WELCOME TO IWPR'S REPORTING CENTRAL ASIA, No. 652, July 10, 2011 COMMENT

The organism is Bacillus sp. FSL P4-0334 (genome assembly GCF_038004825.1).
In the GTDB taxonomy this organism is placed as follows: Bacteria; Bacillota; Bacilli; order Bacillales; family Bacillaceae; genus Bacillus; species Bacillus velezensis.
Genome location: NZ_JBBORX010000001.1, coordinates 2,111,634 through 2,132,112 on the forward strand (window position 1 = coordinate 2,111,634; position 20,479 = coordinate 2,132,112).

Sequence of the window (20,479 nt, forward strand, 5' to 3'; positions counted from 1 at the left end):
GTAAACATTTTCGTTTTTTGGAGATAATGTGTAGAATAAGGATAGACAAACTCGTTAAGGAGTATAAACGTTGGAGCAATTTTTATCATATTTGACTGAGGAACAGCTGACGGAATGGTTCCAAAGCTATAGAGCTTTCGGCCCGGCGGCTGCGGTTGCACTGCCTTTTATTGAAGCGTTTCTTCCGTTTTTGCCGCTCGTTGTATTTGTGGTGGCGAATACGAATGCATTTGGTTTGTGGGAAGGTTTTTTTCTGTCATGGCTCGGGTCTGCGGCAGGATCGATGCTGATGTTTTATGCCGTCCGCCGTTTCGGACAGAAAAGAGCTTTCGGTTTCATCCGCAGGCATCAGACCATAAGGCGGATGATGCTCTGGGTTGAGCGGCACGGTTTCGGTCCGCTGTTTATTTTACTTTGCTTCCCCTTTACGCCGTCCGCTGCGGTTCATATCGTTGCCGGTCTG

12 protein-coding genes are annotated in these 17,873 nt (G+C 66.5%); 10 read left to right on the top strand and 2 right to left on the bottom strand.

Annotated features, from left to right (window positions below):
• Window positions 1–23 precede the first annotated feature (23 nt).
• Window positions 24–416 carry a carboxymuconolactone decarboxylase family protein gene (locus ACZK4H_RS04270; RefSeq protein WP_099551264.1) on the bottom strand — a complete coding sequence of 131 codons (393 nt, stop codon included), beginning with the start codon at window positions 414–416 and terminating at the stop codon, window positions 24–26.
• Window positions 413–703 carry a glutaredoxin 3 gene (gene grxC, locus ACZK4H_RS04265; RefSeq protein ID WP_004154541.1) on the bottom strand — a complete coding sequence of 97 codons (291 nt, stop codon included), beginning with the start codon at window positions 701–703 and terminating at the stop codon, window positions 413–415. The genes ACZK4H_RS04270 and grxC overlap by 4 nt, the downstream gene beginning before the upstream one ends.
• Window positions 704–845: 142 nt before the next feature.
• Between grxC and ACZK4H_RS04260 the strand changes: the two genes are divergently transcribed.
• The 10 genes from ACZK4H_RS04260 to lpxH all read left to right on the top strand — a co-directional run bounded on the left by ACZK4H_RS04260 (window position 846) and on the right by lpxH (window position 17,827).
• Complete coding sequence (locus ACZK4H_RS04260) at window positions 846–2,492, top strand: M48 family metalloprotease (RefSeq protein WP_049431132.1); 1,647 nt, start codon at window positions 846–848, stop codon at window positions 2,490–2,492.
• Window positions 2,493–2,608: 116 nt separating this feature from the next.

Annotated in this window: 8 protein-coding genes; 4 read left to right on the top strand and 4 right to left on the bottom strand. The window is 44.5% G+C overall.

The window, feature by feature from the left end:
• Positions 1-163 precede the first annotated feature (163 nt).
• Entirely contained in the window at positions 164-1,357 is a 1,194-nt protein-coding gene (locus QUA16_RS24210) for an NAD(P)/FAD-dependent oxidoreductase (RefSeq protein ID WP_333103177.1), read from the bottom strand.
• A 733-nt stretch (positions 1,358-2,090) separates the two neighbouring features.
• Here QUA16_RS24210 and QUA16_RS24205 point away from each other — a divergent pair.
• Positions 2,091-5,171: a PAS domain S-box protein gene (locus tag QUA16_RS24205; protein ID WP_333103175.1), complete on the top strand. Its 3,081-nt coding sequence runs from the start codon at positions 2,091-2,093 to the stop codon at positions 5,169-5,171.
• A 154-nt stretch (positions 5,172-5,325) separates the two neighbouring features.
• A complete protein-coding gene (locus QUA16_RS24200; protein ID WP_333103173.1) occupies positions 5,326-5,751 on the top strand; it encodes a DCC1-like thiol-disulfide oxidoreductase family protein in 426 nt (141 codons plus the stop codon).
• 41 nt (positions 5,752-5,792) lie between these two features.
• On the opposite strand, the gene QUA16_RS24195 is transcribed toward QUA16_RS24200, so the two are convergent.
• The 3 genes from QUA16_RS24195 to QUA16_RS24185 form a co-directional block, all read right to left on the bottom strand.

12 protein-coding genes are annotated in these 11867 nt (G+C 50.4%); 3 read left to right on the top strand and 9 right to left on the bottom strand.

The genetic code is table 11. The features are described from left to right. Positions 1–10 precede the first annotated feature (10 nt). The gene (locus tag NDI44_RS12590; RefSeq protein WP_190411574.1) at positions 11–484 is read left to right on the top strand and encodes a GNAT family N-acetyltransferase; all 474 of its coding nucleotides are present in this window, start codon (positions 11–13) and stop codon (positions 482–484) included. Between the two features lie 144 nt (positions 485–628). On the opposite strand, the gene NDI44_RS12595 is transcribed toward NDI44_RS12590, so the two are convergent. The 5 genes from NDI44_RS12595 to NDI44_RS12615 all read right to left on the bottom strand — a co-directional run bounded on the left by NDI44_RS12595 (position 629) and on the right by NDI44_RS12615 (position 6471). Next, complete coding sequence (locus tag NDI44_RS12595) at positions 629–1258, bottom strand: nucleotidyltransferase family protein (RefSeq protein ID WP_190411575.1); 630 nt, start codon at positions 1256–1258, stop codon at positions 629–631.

KYRGYZSTAN'S CRUCIAL PRESIDENTIAL BALLOT Democratic principles undermined as fragmented electorate prefers regional allegiances to ideology. By Medet Tiulegenov KAZAKSTAN'S UNHAPPY OIL WORKERS Crushing or ignoring self-confident labour movement could prove serious miscalculation. By Almaz Rysaliev GOLD DISPUTE WON’T HELP UZBEKISTAN'S IMAGE Government faces international court showdown with foreign mining firm. By Bakhtiyor Rasulov **** NEW ************************************************************************************ LATEST PROJECT REVIEWS: http://iwpr.net/make-an-impact/project-reviews VACANCIES: http://iwpr.net/what-we-do/vacancies **** IWPR RESOURCES ****************************************************************** CENTRAL ASIA PROGRAMME HOME: http://www.iwpr.net/programme/central-asia CENTRAL ASIA RADIO: http://iwpr.net/programme/central-asia/central-asia-radio NEWS BRIEFING CENTRAL ASIA: http://iwpr.net/programme/news-briefing-central-asia CENTRAL ASIA HUMAN RIGHTS: http://iwpr.net/programme/central-asia-human-rights-reporting-project STORY BEHIND THE STORY: http://iwpr.net/report-news/the-story-behind-the-story BECOME A FAN OF IWPR ON FACEBOOK http://facebook.com/InstituteforWarandPeaceReporting FOLLOW US ON TWITTER http://twitter.com/iwpr **** http://iwpr.net/ ********************************************************** DONATE TO IWPR: http://iwpr.net/donate **** http://iwpr.net/ ********************************************************** COMMENT KYRGYZSTAN'S CRUCIAL PRESIDENTIAL BALLOT Democratic principles undermined as fragmented electorate prefers regional allegiances to ideology. By Medet Tiulegenov On the face of it, everything should be in place for this year’s presidential election in Kyrgyzstan to reap the benefits of recent political reforms, and embed democratic principles. In reality, though, voter preferences in the October 30 ballot are likely to be strongly influenced by regional, even tribal allegiances, which remain a central feature of politics in Kyrgyzstan, and elections in particular. The way parliament operates is a good example of this. In formal terms, the elected parties hammer out policy through legislative debates. In reality, though, the old ways persist, where popularity with voters and policy-making all come down to strong personalities and regional connections, not actual policies or ideas. Nominations have yet to get under way, but is clear that the front-runners will include many leaders of political parties who are currently in government or parliament. Among the likely contenders are Prime Minister Almazbek Atambaev, who leads the Social Democrats, Deputy Prime Minister and Respublika party chief Omurbek Babanov, and Omurbek Tekebaev of Ata Meken. The Ata-Jurt party will probably nominate its leader Kamchibek Tashiev, while Marat Sultanov of the same party puts himself forward separately. Then there are Adakhan Madumarov of the Butun Kyrgyzstan party, which narrowly missed getting into parliament in last year’s election, Communist Party head Iskhak Masaliev and Omurbek Suvanaliev of the Ar-Namys party. The list of likely candidates, each with his own constituency, suggest that whoever wins, the traditional divide between northern and southern Kyrgyzstan will widen. Last year’s ethnic violence in southern Kyrgyzstan has added a whole different dimension to the electoral landscape. Several days of fighting involving ethnic Kyrgyz and Uzbeks in June 2010 in and around Osh and Jalalabad left over 400 people dead and almost 2,000 injured. Various political parties are now engaged in a blame game, accusing their opponents of bearing some responsibility for the conflict. On the one side, those associated with the interim administration, which emerged following the popular unrest that forced the then president Kurmanbek Bakiev from power in April 2010, are accused of allowing the violence to happen. They in turn accuse their opponents of being reactionaries who would like to turn the clock back to before the April revolt. Support for political parties is already divided along regional and tribal lines; their popularity will now be additionally determined by this new gulf between “revolutionaries” and “reactionaries”. Whoever becomes president, it is almost certain that he or – less likely – she is going to be a lot different from the current head of state, Roza Otunbaeva – the first female president in Central Asia, a politician able to work across political divides, and a former diplomat who can deal with the West while maintaining cordial relations with former Soviet states. The backgrounds of the emerging candidates – all men – suggest they will be inclined to seek most of their external support from post-Soviet states. Significantly, almost all the party leaders paid their respects in Moscow ahead of last year’s ballot. Of Kyrgyzstan’s current political leaders, only Otunbaeva appears comfortable working with western democracies. The election outcome will therefore present challenges both to the West and to the new head of state, given Kyrgyzstan’s heavy reliance on international aid and loans. The new leader will also struggle to maintain cross-party relationships across the various parliamentary factions and the partners in the current or future coalition government. That will require the skill to know when decisive leadership is needed, and when a more cautious intervention is called for. Otunbaeva will not be standing herself; she is automatically excluded by her position as interim head of state for a fixed period. The fact that as the incumbent, Otunbaeva is leaving office at all is a landmark event in itself. Independent Kyrgyzstan’s two earlier presidents, Askar Akaev and Bakiev, were ejected from office following mass protests, Turkmenistan got a new president only when the first one died in office, and Kazakstan, Tajikistan and Uzbekistan have had the same heads of state since before they became separate countries. The presidency itself, like other political institutions, has been radically overhauled by the constitution passed in a nationwide referendum at the end of June 2010. Kyrgyzstan became the first Central Asia state to shift from a political system dominated by a strong president into a parliamentary democracy. A parliamentary election conducted under the new rules last October created a multiparty legislature in which no one group dominates through an absolute majority. The election will be held under new legislation designed to correct shortcomings noted in the 2010 parliamentary ballot, and more serious problems of earlier years. This suggests that since the parliamentary election was relatively fair, the presidential one will be a genuine contest. One improvement, for example, is the decline in the traditional practice where incumbent politicians help themselves to government resources to ensure they win. The October ballot will also be a fairly open-ended affair given that Otunbaeva is not standing and none of the likely contenders is in a position to rally overwhelming voter support at the moment. In last year’s election, the five parties that made it into parliament received less than 40 per cent of the vote among them, a clear indication of a fragmented electorate. Parties considering nominating a presidential candidate will have to bear this in mind. Since the new constitution reduces the powers of a future president, one might reasonably ask – why bother standing? There are at least three points that still make the position attractive – it provides opportunities to exert control over appointments to key government institutions, to win popular favour, and – down the line – to use one’s position to claw back more powers for the presidency. This latter could entail attempts to rewrite the constitution towards something more like the old one – in other words, reversing the process that has given Kyrgyzstan a parliament-based democracy and greater political pluralism. As human rights activist Dinara Oshurakhunova warned at a recent meeting of the Institute for Public Policy on June 29, “It is doubtful that the next president will agree to the same degree of authority that Otunbaeva has now – it’s more likely that he will seek to expand them.” Medet Tiulegenov is a lecturer in political science at the American University of Central Asia in Bishkek, Kyrgyzstan. KAZAKSTAN'S UNHAPPY OIL WORKERS Crushing or ignoring self-confident labour movement could prove serious miscalculation. By Almaz Rysaliev The uncompromising and heavy-handed response to a rising wave of strikes across Kazakstan’s oil sector is doing nothing to promote a settlement, and instead threatens to turn an industry-specific protest into a broader grassroots movement. Over recent weeks, hundreds of oil workers as well as drivers and ancillary staff at companies in the west of Kazakstan, where the economy is based largely around oil and gas extraction, have joined what began as small-scale strike actions in May. There are varying estimates of the total numbers involved. Aynur Kurmanov, who heads a socialist movement called Kazakstan-2012, puts the overall figure at 12,000. The protests began on May 9 at Karazhanbasmunai, a Kazak-Chinese joint venture, and escalated into a full-scale strike there in less than a week. Workers demanded recognition of their independent trade union and the same pay as staff at another firm, Ozenmunaigaz, where wages were increased last year following protests in the town of Janaozen. One Karazhanbasmunai protester was quoted by local media as saying he was being paid half the amount his counterpart at Ozenmunaigaz would get. Management at Karazhanbasmunai filed a legal action and on May 24, a court ruled that the protest was illegal. Union lawyer Natalya Sokolova was detained the following day and charged with holding an unauthorised demonstration, and later – on the day when she was supposed to be released – accused of “inciting social discord”. The Karazhanbasmunai strike continues, with calls for Sokolova’s released added to earlier demands. At the same time, starting on May 11, workers with the Ersai Caspian Contractor company – part-owned by Italy’s Eni oil company – began striking for better pay and conditions, for the right to be represented by an independent union, and for wages to be on a par with foreign employees doing the same jobs. One of the protesters, Karim Jalynov, told IWPR, “There are 250 of us here. We launched a hunger strike on May 21, and since then 42 people have been hospitalised with health problems.” He went on, “Why are we striking? Because they don’t pay us much, and because of discrimination. I’m a rigger and I am on 60,000 Tenge [410 US dollars] a month, whereas a foreigner doing the same job as me gets twice that amount.” Jalynov said management had not talked to the strikers, but had sacked 92 of them. “We’re going to stay until our demands are met. We’ve got nothing to lose,” he said. Ersai Caspian Contractor says that the protest is illegal and that it will not meet the strikers’ demands. It argues that its staff are paid almost double the average wage in other industries in Kazakstan. By May 26, oil workers and truck drivers at Ozenmunaigaz had begun their own action in support of a pay claim. They said last year’s wage rises had been eaten up by inflation, and their bonus payments had been slashed. In the Ozenmunaigaz case, too, a court ruled that the workers’ demands were not justified and their strike was illegal. As these three strikes continued in the southwestern Mangystau region, industrial action spilled over into the neighbouring Aktobe region, where workers at Aktobemunaigaz – another joint venture with China – started a protest on June 14 against plans to transfer ownership of a further part of the company to the foreign investor. They were concerned that the move would lead to job losses. For a comment on these issues, IWPR spoke to the public relations department at KazMunaiGaz, the state-owned giant that owns Ozenmunaigaz and also has a half-share in Karazhanbasmunai. It said wages at Ozenmunaigaz had doubled in the last few years, and giving the example of an oilshaft repair worker who would now be on 2,200 dollars a month. In a June 16 press release, KazMunaiGaz said protests were continuing at Ozenmunaigaz, but the number of staff involved was falling and now mainly consisted of drivers. It warned that protesters now faced dismissal proceedings, and insisted formal negotiations would only become possible once the industrial action ended. Energy-sector wages are among the highest in Kazakstan, but the work is hazardous and the climatic conditions extreme. The cost of living is also higher as everything has to be trucked in for the oil worker’s settlements. Human rights lawyer Sergei Utkin said industrial action in Kazakstan had so far generally been confined to the oil and gas sector, a major earner for the country. He said it was perfectly normal for employees to seek better remuneration, and for employers to resist such demands. He agreed with strikers who argue they are being discriminated against when foreign nationals brought in to work on the same fields receive “incomparably more” money. What is potentially worrying for the Kazak authorities is that the spirit displayed by the oil industry workforce could spread to other sectors where such open defiance is rare. The Kazakstan-2012 movement led a nationwide action in support of the oil workers on June 16, prompting statements from staff at major firms like copper-mining giant Kazakhmys and metals conglomerate ArcelorMittal Temirtau, as well as another oil and gas firm, Aktobemunaigas. These statements expressed solidarity with the strikers and made similar claims about their own industries – low and unequal pay, poor working conditions, and the persecution of independent trade unionists. Meanwhile, strikers at Ozenmunaihaz also called for better pay for local public-sector teachers and doctors. Andrei Chebotarev, director of the Alternativa Centre for Political Studies, a think-tank, sees a growing politicisation of what began as specific, localised industrial action. “Initially, the demands the protesters were making were purely social and economic, concerning their relations with management at their various companies,” he said. Chebotarev said it was the Kazak authorities who heightened tensions by failing to encourage negotiated settlements rather than confrontation, and by allowing the police to get drawn into pressuring union activists. Meanwhile, Kazakstan’s opposition parties took up the strikers’ cause, adding a further political dimension to the dispute. Utkin agreed that the authorities had show themselves unable to play the role of neutral third party, and had thus exacerbated the situation. “The authorities have backed the employer, using heavy-handed tactics against the workers, and trashing their reputations in the state media,” he said. “That isn’t right – the authorities should take a neutral stance and seek a compromise, lawful outcome.” In this kind of environment, Chebotarev says, if striking groups act in unison and remain steadfast, they have a chance of getting their demands met. “In any case, the strike movement in Kazakstan is clearly on the rise, and it could force the country’s leadership to rapidly take the measures needed to prevent social tensions deteriorating even further,” he said. Almaz Rysaliev is IWPR’s editor in Kazakstan. GOLD DISPUTE WON’T HELP UZBEKISTAN'S IMAGE Government faces international court showdown with foreign mining firm. By Bakhtiyor Rasulov Whatever the outcome of the ongoing legal battle over a gold company’s assets in Uzbekistan, analysts say the dispute will inevitably harm the country’s reputation as a place to do business in. The court case pits Oxus Gold, which has a 50 per cent stake in Amantay Goldfields, AGF – a joint venture with two state-run Uzbek partners – against the government in Tashkent. The Uzbek finance ministry launched an audit of AGF earlier this year, in a move Oxus said was designed to force the joint venture into liquidation so that the state could acquire the foreign-owned half of its assets at well below their market value. Oxus said its subsidiary – the partner in AGF – was no longer in a position to meet its contractual obligations. It said it was seeking an amicable agreement to dispose of its shares in AGF for a fair value. In early May, Uzbek deputy foreign trade minister Shavqat Tulyaganov accused Oxus of failing to pay taxes for some of the time it had operated in the country. The lawyer acting for the company, Robert Amsterdam, said the claim was “false and misleading” and formed part of a “campaign to fabricate a reason to steal the last foreign assets in the mining industry in Uzbekistan". He also denied Tulyaganov’s assertion that Oxus had turned down an offer of an amicable settlement. The dispute is now to go to international arbitration. The Uzbek trade and foreign economic relations ministry refused to comment on the affair, as did the State Committee for Geology and Mineral Resources or Goskomgeo, which has a 40 per cent share in the joint venture. But a senior Goskomgeo official, who did not want to be named, said the Uzbek government wanted to acquire a complete monopoly of the gold industry because the metal’s world price was rising – and that meant getting rid of foreign partners. A local analyst suggested a different reason for dissolving AGF – the one-time involvement of a Swiss-registered company called Zeromax GmbH. In 2006, following a tax dispute with the Uzbek government, Oxus issued a 16 per cent shareholding to Zeromax, which was owned by an Uzbek businessmen and had extensive interests in the country’s energy sector and other industries. Once seen as untouchable because of its proximity to the Uzbek government, Zeromax lost all its assets in the country last year when they were seized at the behest of the secret police. Many analysts saw its demise as the result of one elite group moving in on the interests of another. (See Uzbekistan: Mystery Surrounds Zeromax Collapse.) The analyst said Oxus might have been the unwitting victim of an internal power-struggle in which a company which the regime was once happy to see involved in AFG suffered a spectacular fall from grace. “It’s likely that… a decision was taken to expel all of the company’s partners,” he said. This kind of political volte-face is just one of the unpleasant surprises that can face foreign companies which risk investing in Uzbekistan. “They get invited into the country, and they invest immense sums of money in developing an industry. Later on, they are driven out under formulaic pretexts, and the foreign shareholding [in a joint venture] passes to the Uzbek partner, and is then nationalised,“ the analyst said. The American mining firm Newmont suffered the same fate a few years ago. Its Zarafshan-Newmont subsidiary was accused of tax evasion around the same time as Oxus in 2006, and its assets seized. “The authorities’ actions do nothing to contribute to improving the investment climate, and scare off potential investors … but they do serve to enrich individual officials,” an economist in Tashkent said. (The names of interviewees have been withheld out of concern for their safety.) Bakhtior Rasulov is a pseudonym for a journalist in Uzbekistan. This article was produced as part of IWPR's News Briefing Central Asia output, funded by the National Endowment for Democracy. **** http://iwpr.net/ ********************************************************** REPORTING CENTRAL ASIA provides the international community with a unique insiders' perspective on the region. Using our network of local journalists, the service publishes news and analysis from across Central Asia on a weekly basis. 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